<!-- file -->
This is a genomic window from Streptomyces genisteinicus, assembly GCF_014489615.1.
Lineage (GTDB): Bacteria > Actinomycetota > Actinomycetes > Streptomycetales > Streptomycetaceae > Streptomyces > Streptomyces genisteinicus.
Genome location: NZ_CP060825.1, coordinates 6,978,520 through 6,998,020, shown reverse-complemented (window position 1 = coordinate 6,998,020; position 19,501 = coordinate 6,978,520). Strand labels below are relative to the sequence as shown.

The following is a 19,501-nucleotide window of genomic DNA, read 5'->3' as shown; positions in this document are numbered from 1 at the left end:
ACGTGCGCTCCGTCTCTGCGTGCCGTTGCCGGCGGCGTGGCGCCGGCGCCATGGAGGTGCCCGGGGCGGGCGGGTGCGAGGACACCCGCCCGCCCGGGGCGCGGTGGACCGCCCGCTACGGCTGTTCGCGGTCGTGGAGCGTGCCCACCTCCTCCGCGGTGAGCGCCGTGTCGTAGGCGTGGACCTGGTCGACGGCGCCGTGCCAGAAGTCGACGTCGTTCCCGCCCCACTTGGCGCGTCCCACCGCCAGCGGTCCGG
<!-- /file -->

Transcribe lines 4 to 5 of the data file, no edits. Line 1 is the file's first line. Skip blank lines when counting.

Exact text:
The following is a 19,501-nucleotide window of genomic DNA, read 5'->3' as shown; positions in this document are numbered from 1 at the left end:
ACGTGCGCTCCGTCTCTGCGTGCCGTTGCCGGCGGCGTGGCGCCGGCGCCATGGAGGTGCCCGGGGCGGGCGGGTGCGAGGACACCCGCCCGCCCGGGGCGCGGTGGACCGCCCGCTACGGCTGTTCGCGGTCGTGGAGCGTGCCCACCTCCTCCGCGGTGAGCGCCGTGTCGTAGGCGTGGACCTGGTCGACGGCGCCGTGCCAGAAGTCGACGTCGTTCCCGCCCCACTTGGCGCGTCCCACCGCCAGCGGTCCGG